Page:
In recent months, my dear friend, Leigh Ann*, has entered unknown territory in her marriage.  How should she faithfully love and support her husband in his grief as he watches his father die of cancer?  Her uncertainty as she tries to love him through this process is very close to my heart, and has been a reminder of my own feelings of awkwardness and self-doubt as I walked a similar path this past year.

My husband’s grandmother was dying, slowly and painfully.  Though we wanted to see her at peace and no longer suffering, saying this out loud felt like a betrayal.  It sounded like we were ready for her to go.  We were not.

On top of all of this was the feeling that it was not my time to grieve.  While I did mourn and weep and hate the effects of the Fall afresh as she died, my husband’s grief was naturally deeper.  I had known Ginny for 5 1/2 years.  She had loved me well and had welcomed me into the family when my husband and I were married, and I loved her dearly.  My husband, however, had never known a day without her presence.  In some ways, she was his closest friend — a second mother, a cheerleader, and — through her marriage to his grandfather — a picture of the godly marriage to which he looked as his example.

His grief was not my grief.

I knew that I was somehow supposed to comfort him and help to bear his burden as he faced the unknown of his grandmother’s departure, but I was afraid of not loving well in this moment of crisis.  I wanted so much for someone to give me a list of things to do.  I felt like Colonel Brandon from Jane Austen’s Sense and Sensibility — so perfectly played by Alan Rickman in the 1995 film adaptation — as he watches his dear Marianne on the brink of death, and asks her sister, Elinor, how he can be of service:

Colonel Brandon: What can I do?

Elinor Dashwood: Colonel, you have done so much already…

Colonel Brandon: Give me an occupation, Miss Dashwood, or I shall run mad.

I wanted an “occupation” — a concrete way to love.

While in no way exhaustive, the following points are three practical ways to love a spouse who is grieving.  (Please click here to see a PDF for much more practical possibilities for application for each of these three thoughts.)  In my earthly life, I have seen these most beautifully embodied in my husband’s love for me, who tenderly seeks to love me like Christ does in the midst of our earthly trials and pain.  This past year, as we grieved his grandmother’s death, his own example gave me the “occupation” that I so deeply desired as I tried to love him through his grief.  His love for me is an earthly haven through which he points to my unshakeable, eternal haven which is found in God alone.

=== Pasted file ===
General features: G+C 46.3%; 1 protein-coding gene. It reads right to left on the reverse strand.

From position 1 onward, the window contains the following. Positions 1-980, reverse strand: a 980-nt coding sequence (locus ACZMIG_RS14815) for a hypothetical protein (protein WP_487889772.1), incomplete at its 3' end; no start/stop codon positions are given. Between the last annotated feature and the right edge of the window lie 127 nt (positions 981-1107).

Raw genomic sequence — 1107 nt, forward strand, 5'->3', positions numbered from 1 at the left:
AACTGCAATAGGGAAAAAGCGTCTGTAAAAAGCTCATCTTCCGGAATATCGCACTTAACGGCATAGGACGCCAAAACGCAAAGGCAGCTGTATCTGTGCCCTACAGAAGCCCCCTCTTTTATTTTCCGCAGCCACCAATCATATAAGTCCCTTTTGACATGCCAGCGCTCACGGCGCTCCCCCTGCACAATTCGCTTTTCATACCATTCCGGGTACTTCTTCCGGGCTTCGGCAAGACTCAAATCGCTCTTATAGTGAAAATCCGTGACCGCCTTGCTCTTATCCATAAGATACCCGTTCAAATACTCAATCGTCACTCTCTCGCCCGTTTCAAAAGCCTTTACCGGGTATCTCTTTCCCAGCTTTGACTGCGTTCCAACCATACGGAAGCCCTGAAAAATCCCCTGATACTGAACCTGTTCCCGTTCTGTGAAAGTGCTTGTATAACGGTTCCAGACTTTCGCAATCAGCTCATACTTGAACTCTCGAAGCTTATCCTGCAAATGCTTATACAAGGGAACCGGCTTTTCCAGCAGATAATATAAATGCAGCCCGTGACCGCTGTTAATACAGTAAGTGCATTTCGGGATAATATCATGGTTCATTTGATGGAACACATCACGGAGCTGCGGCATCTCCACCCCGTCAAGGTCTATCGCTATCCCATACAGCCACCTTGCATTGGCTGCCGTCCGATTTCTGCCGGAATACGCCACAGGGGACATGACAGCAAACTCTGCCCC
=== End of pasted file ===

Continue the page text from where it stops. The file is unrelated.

1. CREATE a haven for your spouse.
      • As your spouse is grieving, make them a priority in your time. (Please click here to view a PDF for practical ways to embody this, as well as the following points, in your own life and unique situation.)
      • As they experience a degree of chaos in everyday life, make your shared space one of rest. Welcome your spouse home (or back to the hotel, etc.) to a haven in which to process the turmoil they are facing. Let your shared space be a place of grace, comfort, beauty, and rest.
    2. BECOME a haven for your spouse.
      • Be emotionally present and vulnerable with your spouse during this time. While tasks can seem like more fulfilling and practical ways to love, being constantly caught up in acts of service could be used as a means of keeping busy and escaping vulnerable conversations with your spouse.  God has brought you to this moment together.  Allow the period of grieving to strengthen your marriage and your love for one another.
      • Let your body be given as a physical expression of love to your spouse, allowing your sex life to become a place of healing. The intimacy which God designed for sex can be a unique means of comfort and grace to your grieving spouse.
    3. POINT your spouse to their unshakable, eternal haven.
      Be intentional about pointing your spouse to the true source of comfort, hope, and eternal stability as they grieve.  While it is our joy to be the hands and feet of Christ to those we love, let us never forget that we are but a reflection, created in the image of the eternal God — never God Himself.  As you seek to CREATE a haven for your spouse and BECOME a haven in the midst of their grief, remember to POINT them to God Himself as the true source of comfort, security, and provision throughout all of life.

* Name changed for privacy

FB_IMG_1467926309766Kami Belmont, a sassy Southern redhead, moved to the Midwest as a high school senior in 2003 with her family as her parents pursued degrees from Covenant Theological Seminary.  During grad school at Saint Louis University, she met her husband, Andrew (a.k.a. “Belmont”) at The Kirk of the Hills Presbyterian Church in St. Louis, MO, where they still worship together.  When she is not teaching Spanish, she enjoys creativity and adding beauty to all areas of life — from handmade pastas to floral arrangements to hand-lettered cards and invitations.  She and her husband love creating family traditions and spending quality time with friends and family around their dining room table.